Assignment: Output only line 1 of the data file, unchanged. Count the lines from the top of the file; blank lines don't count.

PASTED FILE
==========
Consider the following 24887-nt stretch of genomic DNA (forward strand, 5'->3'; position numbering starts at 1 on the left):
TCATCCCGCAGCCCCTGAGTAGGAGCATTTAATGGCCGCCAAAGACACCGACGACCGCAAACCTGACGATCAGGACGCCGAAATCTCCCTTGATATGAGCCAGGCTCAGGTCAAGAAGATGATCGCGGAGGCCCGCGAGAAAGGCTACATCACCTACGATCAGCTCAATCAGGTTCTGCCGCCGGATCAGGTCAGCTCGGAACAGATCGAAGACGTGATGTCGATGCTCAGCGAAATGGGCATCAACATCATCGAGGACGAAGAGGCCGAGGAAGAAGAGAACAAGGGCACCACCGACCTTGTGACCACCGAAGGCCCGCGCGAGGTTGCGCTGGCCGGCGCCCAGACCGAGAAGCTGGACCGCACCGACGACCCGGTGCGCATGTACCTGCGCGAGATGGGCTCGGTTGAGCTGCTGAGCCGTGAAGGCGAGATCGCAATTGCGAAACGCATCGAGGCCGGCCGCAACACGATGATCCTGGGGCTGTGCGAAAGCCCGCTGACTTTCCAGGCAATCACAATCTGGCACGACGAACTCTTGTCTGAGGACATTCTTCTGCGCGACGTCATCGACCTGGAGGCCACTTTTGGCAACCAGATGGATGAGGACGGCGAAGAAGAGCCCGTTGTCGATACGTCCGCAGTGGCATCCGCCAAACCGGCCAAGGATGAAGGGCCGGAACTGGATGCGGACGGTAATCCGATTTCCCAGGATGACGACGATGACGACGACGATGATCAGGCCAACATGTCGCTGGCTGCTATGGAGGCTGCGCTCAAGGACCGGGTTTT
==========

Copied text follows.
Consider the following 24887-nt stretch of genomic DNA (forward strand, 5'->3'; position numbering starts at 1 on the left):